Strong storm events can overwhelm the absorptive capacity of soils and vegetation, create challenges for crop and livestock production, degrade riparian habitats, and send large quantities of sediment and pollution into rivers, lakes, estuaries, and coastal waters.
Hurricane strength is influenced by sea surface temperature. Already, the sea surface temperature of the tropical Atlantic Ocean is approximately 1°F higher than it was a century ago, and current predictions suggest it could rise another 5°F by the end of this century. As a result, the number of intense hurricanes is also expected to increase over the course of this century. Some models indicate that the frequency of Category 4 and 5 storms could double by 2100.
Wind rain and storm surges from hurricanes and tropical storms present a significant threat to coastal and inland habitats, plants and wildlife. Species with specific habitat needs and/or limited distribution are especially vulnerable. For example, the red-cockaded woodpecker suffered a devastating blow in 1989, when Hurricane Hugo destroyed 87% of the species’ nesting trees in the Francis Marion National Forest.
The potential impacts of stronger include:
Stronger – and possibly more frequent – storms may also compound other climate change impacts, such as:
Land trusts are responding to on-the-ground impacts of strengthening storms in various ways. After Hurricanes Sandy and Katrina, coastal resilience planning projects received an infusion of funding across the Atlantic Coast. Many of these projects supported the deployment of green infrastructure and coastal wetland restoration in developed areas. In addition to employing strategic conservation planning to reduce risks and enhance resilience, some land trusts are also supporting efforts to mitigate greenhouse gas emissions to reduce the extent of future climate change.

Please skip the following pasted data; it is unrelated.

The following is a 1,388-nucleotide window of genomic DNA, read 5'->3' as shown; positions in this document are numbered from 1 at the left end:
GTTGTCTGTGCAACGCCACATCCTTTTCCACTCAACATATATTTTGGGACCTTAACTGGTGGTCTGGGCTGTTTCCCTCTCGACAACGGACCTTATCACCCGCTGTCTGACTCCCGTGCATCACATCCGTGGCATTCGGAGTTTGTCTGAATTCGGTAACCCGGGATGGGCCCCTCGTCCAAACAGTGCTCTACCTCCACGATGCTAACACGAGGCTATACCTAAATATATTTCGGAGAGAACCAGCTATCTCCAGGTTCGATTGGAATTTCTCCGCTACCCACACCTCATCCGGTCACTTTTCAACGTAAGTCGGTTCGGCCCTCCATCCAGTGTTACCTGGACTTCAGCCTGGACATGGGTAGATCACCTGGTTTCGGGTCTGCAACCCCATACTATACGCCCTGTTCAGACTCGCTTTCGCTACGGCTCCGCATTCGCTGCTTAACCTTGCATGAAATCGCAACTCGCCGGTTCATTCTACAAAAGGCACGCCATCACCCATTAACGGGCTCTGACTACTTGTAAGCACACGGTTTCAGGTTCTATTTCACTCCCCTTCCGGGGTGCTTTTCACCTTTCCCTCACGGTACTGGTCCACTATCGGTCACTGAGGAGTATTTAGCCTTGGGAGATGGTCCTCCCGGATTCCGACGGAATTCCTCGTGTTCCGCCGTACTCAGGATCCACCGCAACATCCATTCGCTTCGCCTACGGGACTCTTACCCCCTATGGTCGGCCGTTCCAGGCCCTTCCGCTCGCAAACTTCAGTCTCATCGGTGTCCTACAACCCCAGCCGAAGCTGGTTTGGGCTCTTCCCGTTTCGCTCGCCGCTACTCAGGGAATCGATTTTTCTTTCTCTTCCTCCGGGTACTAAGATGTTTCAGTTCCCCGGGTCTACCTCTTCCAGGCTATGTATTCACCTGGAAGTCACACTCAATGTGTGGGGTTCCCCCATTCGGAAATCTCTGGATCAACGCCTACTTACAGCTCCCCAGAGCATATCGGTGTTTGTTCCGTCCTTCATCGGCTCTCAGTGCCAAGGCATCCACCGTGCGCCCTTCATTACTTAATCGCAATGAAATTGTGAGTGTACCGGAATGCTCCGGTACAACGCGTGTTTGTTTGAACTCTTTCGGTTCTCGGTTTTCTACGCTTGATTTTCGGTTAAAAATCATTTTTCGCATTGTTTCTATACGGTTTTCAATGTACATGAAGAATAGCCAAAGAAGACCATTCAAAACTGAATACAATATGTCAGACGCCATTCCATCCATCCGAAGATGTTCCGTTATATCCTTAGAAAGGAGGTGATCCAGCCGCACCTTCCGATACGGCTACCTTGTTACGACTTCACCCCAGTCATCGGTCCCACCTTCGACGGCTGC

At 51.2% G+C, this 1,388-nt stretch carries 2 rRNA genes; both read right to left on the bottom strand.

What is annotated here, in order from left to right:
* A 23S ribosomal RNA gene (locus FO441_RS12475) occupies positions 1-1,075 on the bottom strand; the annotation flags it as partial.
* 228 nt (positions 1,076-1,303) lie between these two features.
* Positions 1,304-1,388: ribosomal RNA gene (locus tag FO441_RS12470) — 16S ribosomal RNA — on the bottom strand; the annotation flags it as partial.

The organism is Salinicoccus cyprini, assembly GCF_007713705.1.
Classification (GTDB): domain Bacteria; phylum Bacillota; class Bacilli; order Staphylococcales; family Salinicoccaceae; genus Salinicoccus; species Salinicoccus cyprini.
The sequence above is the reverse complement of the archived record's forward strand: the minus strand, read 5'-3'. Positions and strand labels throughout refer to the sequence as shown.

Land trusts must determine the right planning approach for their organization, however, more and more, conservation organizations are working with their communities to identify opportunities to reduce vulnerabilities and prepare for changing temperatures. Agencies are making similar strides to implement projects that reduce risks and plan for resilience by incorporating adaptation, mitigation, and engagement into their strategic goals and objectives. For example, the U.S. Fish and Wildlife Service’s Strategic Plan for Responding to Accelerating Climate Change identifies seven planning and development goals to support sustainable landscapes. Conservation groups are increasingly partnering with agencies as well as other nonprofits and for-profit organizations to respond to this global challenge at local levels.
Resilience describes the ability of a system to persist through extreme change. By working to identify and reduce potential threats land managers can build resilience and achieve multiple management objectives. Assessing vulnerabilities is a critical step in the strategic conservation planning process that helps land trusts identify key threats to resources. Adaptive management planning enables conservation practitioners to implement interventions to reduce vulnerabilities and to monitor and revise strategies as new information becomes available. There is no one-size-fits-all solution to addressing management challenges associated with warming average temperatures, however, planning that acknowledges vulnerabilities can help land trusts better achieve their conservation objectives.